CINCINNATI -- Little did the Cincinnati Bengals know this past offseason, but when the NFL powers that be sat down and organized this season's schedule, they set up the most favorable transition between Weeks 4 and 5 that the franchise could have possibly envisioned.
It's a dream scenario, really.
If someone had written those exact words six months ago, six weeks ago or even six days ago, many of you probably would have shaken your heads and thought the person who actually considered it a good thing the Bengals had a seven-day turnaround involving the Browns and Patriots was crazy.
Then again, six months or six weeks ago, very few of us could have predicted the Bengals would be 2-2 with quarterback drama and an unidentifiable offense. Even fewer probably would have imagined the Bengals' loss would include one to a once-little-known backup Browns quarterback. Even fewer would have thought those same Browns would be sitting at 3-2 at the start of Week 5, and holding a slim lead on the rest of the AFC North.
But here we are. All of the above has happened, and the undefeated New England Patriots are coming to Cincinnati hoping to win a fifth straight game that could deflate the Bengals' once-hopeful season.
As bad of a scenario as that might appear to be, it's actually one the Bengals, a team coming off a rough division loss during which very little went well, are actually embracing. For them, Sunday afternoon's home game against the Patriots comes at a good time.
"Anytime you play a New England football team, if you're up and down about who you are and what your style is, you're going to get your tail whipped," Bengals offensive tackle Andrew Whitworth said. "So you've got to know what you're good at, and you've got to go in and do it. That's the only way you beat New England. And that's the truth.
"If you're wishy-washy on what you want to do or what kind of team you want to be, you're in trouble. So this is a great week for us. Here we are, we're 2-2 and we get a chance to decide what kind of team we want to be. This week will tell us with the way we come out and play."
The Bengals are embracing the challenge that the tough-to-beat Patriots and their Super Bowl-winning veteran quarterback, Tom Brady, pose. They're embracing the fact that they might be facing one of the better offensive lines they will see this season. They're embracing the difficulty the venerable and astute Patriots coach Bill Belichick poses from a schematic standpoint.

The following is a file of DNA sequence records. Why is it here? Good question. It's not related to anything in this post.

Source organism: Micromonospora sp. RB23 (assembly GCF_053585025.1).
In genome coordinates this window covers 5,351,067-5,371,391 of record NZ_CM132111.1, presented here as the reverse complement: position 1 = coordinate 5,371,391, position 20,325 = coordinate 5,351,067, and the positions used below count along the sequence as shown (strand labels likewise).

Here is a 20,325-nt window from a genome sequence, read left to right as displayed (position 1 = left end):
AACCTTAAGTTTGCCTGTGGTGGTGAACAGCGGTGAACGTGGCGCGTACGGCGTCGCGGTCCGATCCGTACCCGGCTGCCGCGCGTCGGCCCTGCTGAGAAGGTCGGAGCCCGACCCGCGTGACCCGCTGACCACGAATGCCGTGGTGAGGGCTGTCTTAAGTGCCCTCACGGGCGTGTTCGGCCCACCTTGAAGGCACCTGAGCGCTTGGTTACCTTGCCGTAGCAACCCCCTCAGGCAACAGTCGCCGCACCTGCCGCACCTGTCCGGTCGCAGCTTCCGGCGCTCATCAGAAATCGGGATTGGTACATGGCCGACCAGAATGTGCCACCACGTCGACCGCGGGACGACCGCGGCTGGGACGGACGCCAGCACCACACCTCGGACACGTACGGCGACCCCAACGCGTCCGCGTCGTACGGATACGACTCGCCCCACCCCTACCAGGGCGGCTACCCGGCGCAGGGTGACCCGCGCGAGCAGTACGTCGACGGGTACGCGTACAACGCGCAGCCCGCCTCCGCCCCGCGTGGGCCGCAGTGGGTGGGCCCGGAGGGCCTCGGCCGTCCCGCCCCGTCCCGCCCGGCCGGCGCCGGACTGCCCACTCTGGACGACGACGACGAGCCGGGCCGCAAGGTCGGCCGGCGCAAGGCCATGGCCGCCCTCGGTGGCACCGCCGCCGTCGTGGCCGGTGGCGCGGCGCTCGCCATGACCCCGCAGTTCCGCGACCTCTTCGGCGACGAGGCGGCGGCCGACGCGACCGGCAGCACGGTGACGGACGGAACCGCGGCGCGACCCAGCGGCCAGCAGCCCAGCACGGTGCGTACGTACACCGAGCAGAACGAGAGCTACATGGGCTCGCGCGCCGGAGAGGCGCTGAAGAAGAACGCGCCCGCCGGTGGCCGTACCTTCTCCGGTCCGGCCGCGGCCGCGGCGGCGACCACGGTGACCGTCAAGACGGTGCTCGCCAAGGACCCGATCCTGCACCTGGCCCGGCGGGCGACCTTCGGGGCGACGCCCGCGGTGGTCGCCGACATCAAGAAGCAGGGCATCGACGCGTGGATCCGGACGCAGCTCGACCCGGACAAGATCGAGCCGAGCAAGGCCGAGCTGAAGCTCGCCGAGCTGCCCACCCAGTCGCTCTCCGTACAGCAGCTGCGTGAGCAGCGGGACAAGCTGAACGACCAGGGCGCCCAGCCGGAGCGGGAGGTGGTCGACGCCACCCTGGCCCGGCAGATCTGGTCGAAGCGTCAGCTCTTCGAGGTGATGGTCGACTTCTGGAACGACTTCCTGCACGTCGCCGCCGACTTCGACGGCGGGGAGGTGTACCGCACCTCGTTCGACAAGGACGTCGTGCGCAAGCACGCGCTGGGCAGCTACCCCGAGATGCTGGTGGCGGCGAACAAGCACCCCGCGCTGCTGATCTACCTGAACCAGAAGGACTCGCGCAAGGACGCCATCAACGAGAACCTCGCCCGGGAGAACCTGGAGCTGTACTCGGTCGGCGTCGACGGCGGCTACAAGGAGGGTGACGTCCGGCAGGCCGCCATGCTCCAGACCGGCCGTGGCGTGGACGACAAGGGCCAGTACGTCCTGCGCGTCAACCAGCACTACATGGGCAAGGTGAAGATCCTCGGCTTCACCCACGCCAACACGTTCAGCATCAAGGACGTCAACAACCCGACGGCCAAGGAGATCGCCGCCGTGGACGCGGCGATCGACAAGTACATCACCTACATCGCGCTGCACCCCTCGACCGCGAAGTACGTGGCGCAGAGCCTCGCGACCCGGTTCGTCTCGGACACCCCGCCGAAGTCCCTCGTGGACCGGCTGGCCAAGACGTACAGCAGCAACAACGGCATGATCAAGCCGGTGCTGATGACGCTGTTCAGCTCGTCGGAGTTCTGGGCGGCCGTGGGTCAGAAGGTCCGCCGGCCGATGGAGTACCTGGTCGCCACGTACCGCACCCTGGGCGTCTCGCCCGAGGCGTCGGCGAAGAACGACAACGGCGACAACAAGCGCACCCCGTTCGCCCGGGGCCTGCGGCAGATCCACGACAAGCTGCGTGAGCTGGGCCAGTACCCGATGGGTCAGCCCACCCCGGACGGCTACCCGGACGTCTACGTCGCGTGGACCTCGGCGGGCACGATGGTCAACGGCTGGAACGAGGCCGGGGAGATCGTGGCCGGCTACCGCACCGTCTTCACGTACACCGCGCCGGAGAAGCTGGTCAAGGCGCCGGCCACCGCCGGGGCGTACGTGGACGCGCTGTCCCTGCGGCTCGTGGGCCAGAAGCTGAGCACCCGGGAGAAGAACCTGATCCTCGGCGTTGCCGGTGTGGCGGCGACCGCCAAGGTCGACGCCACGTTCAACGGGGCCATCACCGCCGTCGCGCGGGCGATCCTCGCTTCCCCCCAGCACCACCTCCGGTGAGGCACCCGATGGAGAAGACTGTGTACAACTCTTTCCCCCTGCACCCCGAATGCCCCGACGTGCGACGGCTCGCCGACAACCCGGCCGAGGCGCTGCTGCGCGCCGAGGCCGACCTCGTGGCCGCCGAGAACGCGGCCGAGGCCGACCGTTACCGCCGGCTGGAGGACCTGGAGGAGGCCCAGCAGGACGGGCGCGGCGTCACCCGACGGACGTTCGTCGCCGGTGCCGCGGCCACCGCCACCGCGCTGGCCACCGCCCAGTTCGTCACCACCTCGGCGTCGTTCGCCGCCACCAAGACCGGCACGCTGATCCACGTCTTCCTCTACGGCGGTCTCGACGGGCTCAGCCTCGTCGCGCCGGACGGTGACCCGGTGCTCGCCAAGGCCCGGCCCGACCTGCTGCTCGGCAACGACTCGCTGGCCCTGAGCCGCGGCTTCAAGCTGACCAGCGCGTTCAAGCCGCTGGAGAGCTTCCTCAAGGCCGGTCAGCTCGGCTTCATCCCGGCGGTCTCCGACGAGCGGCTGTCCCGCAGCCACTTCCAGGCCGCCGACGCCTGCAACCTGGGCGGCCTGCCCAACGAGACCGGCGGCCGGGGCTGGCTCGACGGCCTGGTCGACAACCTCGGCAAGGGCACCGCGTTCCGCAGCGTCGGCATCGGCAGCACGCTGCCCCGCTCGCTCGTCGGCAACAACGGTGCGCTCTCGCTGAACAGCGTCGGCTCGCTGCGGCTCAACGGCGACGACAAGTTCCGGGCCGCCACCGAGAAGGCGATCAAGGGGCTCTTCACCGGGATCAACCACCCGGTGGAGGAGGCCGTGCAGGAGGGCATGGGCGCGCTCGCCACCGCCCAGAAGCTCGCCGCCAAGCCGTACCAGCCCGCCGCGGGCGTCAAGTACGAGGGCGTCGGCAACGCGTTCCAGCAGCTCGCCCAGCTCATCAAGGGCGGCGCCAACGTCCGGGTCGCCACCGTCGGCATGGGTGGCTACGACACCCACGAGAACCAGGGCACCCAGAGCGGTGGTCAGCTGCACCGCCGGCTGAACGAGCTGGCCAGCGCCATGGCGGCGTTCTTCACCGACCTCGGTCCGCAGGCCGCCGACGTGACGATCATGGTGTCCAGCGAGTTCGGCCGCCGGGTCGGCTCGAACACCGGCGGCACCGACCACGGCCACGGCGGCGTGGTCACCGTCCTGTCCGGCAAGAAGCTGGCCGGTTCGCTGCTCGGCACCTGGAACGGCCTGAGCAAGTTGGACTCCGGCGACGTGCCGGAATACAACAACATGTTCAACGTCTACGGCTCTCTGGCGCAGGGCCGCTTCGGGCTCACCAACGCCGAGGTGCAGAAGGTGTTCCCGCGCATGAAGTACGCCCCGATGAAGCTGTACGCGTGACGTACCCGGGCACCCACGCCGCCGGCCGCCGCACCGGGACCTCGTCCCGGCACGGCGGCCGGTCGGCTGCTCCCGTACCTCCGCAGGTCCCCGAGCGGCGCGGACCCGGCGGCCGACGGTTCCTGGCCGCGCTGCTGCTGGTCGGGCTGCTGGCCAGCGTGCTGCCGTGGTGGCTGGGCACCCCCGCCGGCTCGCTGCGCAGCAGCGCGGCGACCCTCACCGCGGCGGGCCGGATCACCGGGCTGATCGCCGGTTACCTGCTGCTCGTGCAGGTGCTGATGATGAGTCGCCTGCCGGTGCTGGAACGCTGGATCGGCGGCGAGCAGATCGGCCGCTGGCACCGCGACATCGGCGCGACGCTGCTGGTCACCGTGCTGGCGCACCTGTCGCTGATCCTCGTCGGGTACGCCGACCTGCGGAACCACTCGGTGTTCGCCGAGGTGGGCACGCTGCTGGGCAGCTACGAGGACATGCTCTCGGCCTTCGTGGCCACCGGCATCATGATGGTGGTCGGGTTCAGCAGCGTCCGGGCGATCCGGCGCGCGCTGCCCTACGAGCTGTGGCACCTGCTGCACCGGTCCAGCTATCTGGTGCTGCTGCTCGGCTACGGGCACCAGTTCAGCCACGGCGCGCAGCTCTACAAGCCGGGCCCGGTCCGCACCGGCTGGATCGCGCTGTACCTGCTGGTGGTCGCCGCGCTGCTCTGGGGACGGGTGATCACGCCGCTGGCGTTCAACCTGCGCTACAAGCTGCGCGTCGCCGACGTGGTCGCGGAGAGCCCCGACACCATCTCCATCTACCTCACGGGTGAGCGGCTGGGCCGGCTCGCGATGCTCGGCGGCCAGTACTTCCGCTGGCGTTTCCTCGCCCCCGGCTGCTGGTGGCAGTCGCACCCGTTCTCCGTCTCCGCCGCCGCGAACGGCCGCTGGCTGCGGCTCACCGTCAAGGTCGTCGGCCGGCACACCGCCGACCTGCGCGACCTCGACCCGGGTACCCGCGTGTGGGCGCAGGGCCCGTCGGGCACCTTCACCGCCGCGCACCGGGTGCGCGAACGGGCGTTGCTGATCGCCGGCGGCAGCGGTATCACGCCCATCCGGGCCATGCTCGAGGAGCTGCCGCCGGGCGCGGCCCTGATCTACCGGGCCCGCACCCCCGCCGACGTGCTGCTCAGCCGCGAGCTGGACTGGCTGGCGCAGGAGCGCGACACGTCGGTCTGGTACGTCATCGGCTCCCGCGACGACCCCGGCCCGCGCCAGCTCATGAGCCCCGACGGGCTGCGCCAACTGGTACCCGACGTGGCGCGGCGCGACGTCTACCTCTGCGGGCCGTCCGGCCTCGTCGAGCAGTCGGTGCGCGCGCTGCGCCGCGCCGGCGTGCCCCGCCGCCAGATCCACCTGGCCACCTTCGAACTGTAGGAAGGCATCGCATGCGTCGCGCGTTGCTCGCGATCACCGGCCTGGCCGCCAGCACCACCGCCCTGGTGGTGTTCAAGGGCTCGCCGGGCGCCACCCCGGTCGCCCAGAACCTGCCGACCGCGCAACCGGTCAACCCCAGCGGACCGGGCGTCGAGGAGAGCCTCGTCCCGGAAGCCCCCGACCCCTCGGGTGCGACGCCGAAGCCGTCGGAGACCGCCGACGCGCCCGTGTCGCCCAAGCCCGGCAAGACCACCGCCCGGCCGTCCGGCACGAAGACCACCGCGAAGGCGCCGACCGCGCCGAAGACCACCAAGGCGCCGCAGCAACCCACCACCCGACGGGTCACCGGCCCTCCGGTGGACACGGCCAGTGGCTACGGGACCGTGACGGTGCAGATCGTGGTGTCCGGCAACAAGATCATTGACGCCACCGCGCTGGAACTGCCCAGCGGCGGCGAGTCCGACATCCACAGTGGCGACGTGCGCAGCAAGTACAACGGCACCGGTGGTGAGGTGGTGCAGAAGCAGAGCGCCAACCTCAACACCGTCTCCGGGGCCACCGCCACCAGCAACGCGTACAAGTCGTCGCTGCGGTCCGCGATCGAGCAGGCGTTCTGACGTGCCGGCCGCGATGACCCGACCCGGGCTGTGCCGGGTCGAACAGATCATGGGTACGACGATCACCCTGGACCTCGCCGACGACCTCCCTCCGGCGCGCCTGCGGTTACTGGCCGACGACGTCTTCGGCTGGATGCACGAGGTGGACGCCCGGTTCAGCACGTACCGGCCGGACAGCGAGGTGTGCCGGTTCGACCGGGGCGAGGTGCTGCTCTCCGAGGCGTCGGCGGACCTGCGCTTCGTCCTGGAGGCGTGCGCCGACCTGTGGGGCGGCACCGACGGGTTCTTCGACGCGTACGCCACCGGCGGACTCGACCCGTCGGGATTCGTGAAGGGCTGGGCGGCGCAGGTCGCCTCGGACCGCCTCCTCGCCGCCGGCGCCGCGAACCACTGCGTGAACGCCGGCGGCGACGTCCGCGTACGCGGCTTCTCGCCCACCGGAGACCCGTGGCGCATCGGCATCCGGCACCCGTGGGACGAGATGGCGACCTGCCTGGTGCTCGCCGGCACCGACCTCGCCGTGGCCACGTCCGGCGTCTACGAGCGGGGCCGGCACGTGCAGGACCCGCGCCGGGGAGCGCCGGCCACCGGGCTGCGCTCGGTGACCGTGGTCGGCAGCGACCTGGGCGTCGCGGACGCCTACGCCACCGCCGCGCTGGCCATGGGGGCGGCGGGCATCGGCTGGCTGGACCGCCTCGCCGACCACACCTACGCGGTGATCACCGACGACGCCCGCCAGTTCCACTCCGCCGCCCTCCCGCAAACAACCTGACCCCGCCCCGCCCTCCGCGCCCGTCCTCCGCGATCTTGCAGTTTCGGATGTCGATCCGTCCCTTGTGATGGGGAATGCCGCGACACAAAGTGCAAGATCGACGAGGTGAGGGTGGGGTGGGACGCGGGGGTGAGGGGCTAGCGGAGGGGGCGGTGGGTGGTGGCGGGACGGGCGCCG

"These are the games you're supposed to wake up for," cornerback Adam Jones said. "The guys in here pin their ears back when we have good challenges like this."
Last week's 17-6 loss at Cleveland left a bitter, stale taste in the Bengals' mouths. They weren't happy with the way they played, particularly on offense, where they amassed just 203 yards in the air. Receiver A.J. Green caught seven passes, but seven more balls either went over his head, hit the ground at his feet, or zoomed into vacant spots several yards away from him as he and quarterback Andy Dalton got crossed up on different routes and coverages.
Confused, uncertain and mixed up, it was that very style of play that made the loss look even worse and had fans second-guessing the offense's game plan. Calls for Dalton's ouster have sounded all week, and pressure has been added upon Green's shoulders for better play the rest of the season. The run game has taken some heat, too, as many are curious as to why, after struggling in the air, the Bengals moved away from their ground attack last week.
To some inside Paul Brown Stadium's home locker room, and to many more outside it, last Sunday's game should have resulted in a win. Those who believed that found dealing with the after-effects of the loss even more frustrating. Some players think that's why it's so easy for them to welcome the challenge that is the Patriots. There is a renewed purpose and a heightened focus that might not have been there had they breezed through the Browns as had been largely expected.
"We want to go out there and prove to everybody, every day, every time we step on the field, that we're a force to be reckoned with," receiver Marvin Jones said. "In order to do that, we have to play like it. With [last] Sunday, that's not the team that we are. That's not the team I know we are. It's up to us, it's up to everybody in all phases to go out and take the steps to proving that we are not like that and that we can be elite."
Bengals coach Marvin Lewis has detected a positive spirit within his team all week.
"The team is fine," he said. "It's well-positioned, it's well-grounded. It's got some strong foundation points. We know how to go about it. We got our feelings hurt last Sunday when we didn't win. So we had to go back to work and raise the level.
"And they've done that."
We'll see just how much they have in less than 48 hours.